CDH: Any advice for anyone thinking of adopting a PB?

GC: Go for it. Don’t believe the hype. I’m planning on getting another one myself. A girlfriend for Apollo. I want the same coloring. When they have a litter I’m hoping for a solid white puppy.

One thing you can try when they are misbehaving is to put some pennies in a empty water bottle or can and rattle it when they are doing something wrong while you’re saying ‘no’. They don’t like that sound, and they’ll stop whatever they’re doing.

End of Interview

So here is another point of view from a PB owner. I am continuing to educate myself about this breed and my dog’s particular quirks and needs. I always learn something new from hearing how other PB owners live with and take care of their dogs.

Hope you enjoyed this post. Don’t forget to check out my Youtube channel and Instagram page. You can also follow me @catsdogsharmony on Twitter.

Until next time, Keep the Harmony!

“Shh!…Don’t talk about it: the taboo of Pitbull fights”

About two weeks ago, I shared a story about my pit bull Biscuit. He and my husky-lab Jordi got into a really bad fight.  Since coming home in August of this year, the two have had snipped and strutted around each other occasionally before in an effort to determine alpha status. There were only a few micro incidents that quickly dissolved in response to my chiding them.

What happened that week was different. It was serious, violent, and bloody. I still can’t put my finger on the trigger of this event, so I’ve kept them separated both inside and outside. One hangs out in the garage while the other is either in-house with Koba, or in the backyard and vice versa.

I shared the incident with my mother, but haven’t talked to the rest of my family about it. Mostly to avoid the “I told you so’s”. You see, my family like many people already have a negative opinion of the breed that is known as the pit bull.

Upon hearing that one of my three dogs was a pit bull mix( the other two are husky-lab, and german shepard mix), one of my aunts stepped on her soap box, and grilled me through the telephone on why I would bring “something like that” into my home, and around my daughter at that?

She retold me many accounts of dog attacks she had seen on the news and asked if I knew that “these kinds of dogs turn all the time?” Well, I didn’t. Because I choose not to watch the news (I may blog about the reason why another time), my mind hadn’t been inundated with scores of gruesome stories of dogs attacking owners, children, and babies.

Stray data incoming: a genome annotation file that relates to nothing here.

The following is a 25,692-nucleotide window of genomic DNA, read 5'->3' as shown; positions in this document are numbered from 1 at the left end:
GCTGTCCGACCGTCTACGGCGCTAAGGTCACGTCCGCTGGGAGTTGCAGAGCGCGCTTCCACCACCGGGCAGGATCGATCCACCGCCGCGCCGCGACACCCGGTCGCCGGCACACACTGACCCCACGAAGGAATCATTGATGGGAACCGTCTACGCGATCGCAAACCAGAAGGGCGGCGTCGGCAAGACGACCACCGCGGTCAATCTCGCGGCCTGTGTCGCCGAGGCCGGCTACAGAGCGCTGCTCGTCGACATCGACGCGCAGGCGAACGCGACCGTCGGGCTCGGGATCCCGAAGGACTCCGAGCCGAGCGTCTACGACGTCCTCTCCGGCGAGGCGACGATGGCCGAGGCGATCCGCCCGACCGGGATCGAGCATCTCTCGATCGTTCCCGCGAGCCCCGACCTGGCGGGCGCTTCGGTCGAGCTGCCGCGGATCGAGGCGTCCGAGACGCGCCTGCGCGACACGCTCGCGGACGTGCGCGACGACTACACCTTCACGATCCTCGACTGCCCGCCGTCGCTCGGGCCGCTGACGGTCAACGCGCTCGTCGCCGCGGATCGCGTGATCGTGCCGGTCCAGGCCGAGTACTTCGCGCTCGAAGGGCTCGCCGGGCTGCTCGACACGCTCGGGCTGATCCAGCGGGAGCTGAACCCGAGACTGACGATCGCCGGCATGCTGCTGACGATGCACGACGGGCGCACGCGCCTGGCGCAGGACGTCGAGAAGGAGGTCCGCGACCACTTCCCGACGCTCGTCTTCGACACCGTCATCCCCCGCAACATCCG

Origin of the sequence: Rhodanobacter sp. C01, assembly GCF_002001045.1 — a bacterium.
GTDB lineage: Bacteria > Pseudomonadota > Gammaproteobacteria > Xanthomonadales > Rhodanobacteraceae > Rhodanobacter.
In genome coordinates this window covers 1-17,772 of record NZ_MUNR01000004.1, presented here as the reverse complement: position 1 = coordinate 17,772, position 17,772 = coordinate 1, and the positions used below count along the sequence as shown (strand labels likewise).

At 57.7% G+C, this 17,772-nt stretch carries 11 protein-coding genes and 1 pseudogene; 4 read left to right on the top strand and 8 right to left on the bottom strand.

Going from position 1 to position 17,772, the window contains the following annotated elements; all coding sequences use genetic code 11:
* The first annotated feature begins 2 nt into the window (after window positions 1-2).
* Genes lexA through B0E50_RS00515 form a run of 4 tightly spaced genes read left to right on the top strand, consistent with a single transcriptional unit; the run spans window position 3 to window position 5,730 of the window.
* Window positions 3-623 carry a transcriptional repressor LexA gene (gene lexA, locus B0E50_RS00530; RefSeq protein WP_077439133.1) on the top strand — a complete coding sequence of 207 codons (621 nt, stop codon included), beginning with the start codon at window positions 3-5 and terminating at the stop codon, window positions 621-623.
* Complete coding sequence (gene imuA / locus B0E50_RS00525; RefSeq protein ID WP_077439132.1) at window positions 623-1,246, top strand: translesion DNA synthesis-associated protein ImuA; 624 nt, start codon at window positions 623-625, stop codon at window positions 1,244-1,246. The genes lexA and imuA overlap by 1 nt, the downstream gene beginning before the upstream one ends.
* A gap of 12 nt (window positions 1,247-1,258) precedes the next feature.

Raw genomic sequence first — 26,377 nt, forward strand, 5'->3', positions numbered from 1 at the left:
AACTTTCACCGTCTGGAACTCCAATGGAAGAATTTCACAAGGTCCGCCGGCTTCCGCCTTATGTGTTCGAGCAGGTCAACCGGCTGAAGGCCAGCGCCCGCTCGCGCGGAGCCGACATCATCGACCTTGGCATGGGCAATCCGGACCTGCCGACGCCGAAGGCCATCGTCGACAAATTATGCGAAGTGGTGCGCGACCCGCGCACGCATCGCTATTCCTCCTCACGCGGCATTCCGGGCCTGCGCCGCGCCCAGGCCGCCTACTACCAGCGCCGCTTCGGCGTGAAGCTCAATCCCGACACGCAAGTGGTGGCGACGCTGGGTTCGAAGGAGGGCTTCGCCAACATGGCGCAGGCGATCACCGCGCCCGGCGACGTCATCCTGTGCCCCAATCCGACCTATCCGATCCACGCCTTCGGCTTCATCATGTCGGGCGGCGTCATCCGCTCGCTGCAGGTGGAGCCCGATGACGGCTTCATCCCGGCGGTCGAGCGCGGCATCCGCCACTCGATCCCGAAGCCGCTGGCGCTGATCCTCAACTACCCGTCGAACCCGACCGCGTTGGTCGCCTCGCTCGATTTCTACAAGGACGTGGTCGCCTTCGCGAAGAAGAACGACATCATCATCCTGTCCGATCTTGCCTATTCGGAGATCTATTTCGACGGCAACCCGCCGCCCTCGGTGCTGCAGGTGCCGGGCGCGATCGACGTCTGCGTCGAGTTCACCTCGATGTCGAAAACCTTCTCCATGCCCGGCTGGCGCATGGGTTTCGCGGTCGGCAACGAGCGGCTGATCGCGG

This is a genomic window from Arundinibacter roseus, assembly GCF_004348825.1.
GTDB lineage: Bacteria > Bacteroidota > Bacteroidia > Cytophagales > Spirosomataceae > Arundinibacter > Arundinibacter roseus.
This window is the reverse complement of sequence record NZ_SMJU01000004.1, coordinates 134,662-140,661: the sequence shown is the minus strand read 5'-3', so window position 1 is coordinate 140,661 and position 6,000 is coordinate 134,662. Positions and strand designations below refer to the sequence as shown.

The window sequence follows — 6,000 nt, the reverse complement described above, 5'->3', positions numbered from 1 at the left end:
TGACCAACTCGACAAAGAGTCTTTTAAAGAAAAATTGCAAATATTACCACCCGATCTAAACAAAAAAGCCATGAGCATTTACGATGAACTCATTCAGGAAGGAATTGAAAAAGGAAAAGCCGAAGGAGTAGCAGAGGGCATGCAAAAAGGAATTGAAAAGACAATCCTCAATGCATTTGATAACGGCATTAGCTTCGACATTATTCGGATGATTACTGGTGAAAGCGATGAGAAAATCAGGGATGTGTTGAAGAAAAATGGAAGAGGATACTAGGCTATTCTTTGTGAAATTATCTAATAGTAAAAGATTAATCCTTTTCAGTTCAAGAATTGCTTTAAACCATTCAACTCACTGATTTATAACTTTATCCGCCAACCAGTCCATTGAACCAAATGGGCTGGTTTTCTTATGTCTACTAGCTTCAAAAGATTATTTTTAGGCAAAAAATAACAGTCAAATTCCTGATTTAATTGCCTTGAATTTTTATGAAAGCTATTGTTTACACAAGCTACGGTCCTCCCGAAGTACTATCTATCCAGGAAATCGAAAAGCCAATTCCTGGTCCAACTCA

I didn’t think, and still don’t think that Biscuit is a threat to either my daughter or to me. But I am starting to think his preference is to be around an only dog, and particularly not around other male dogs. I make this distinction because of Koba, my female German Shepard.  His interactions with her are very different than how he behaves with Jordi, a male. Also if I could do it again, I probably wouldn’t have adopted him into a house full of cats.

Full disclosure: he bit my oldest cat on the paw while following me to the front door to take out the trash.  He had been in my home for barely a month then, and I hadn’t established many house rules for him then. A week later he cornered her in a room that I had left open for her and bit her paw again.

Now, he and the other dogs are trained to stay in the back of the house and out of “Kitty City”.  This helps the anxiety in the cats and the “instincts” he may be harboring. Biscuit has calmed down considerably around the cats and is nearly nonchalant when I’m in the same room with them. But I don’t think I’ll ever leave him alone with the cats. I am not naïve to think he can fully accept them as not being prey, but I am hopeful that as time goes by he gains more self-discipline and accepts them as part of his pack.

So this is it, me talking about a Pitbull/Bully breed in an unfavorable light. This is an issue that I am only now realizing is a very controversial and sensitive topic.  I question my own intentions from time to time as to why I haven’t returned him to the shelter, which would be an easy solution for me but a likely death sentence for him.

Am I out to prove a point that he can be trusted to be a safe and loving animal in my home? If so, to whom am I trying to convince: others, or myself? There are concerns that I have still, but none that influence me to “get rid of the problem” that is Biscuit.

I will continue to practice methods that will both protect my other animals, and hopefully, retain him to become a trusted and cooperative part of my family. I will update on progress and regress. Keeping my fingers crossed, I encourage you to keep the harmony.

Origins: Tulip

“I’m the Queen, I’m the Queen. Bow down, bow down…”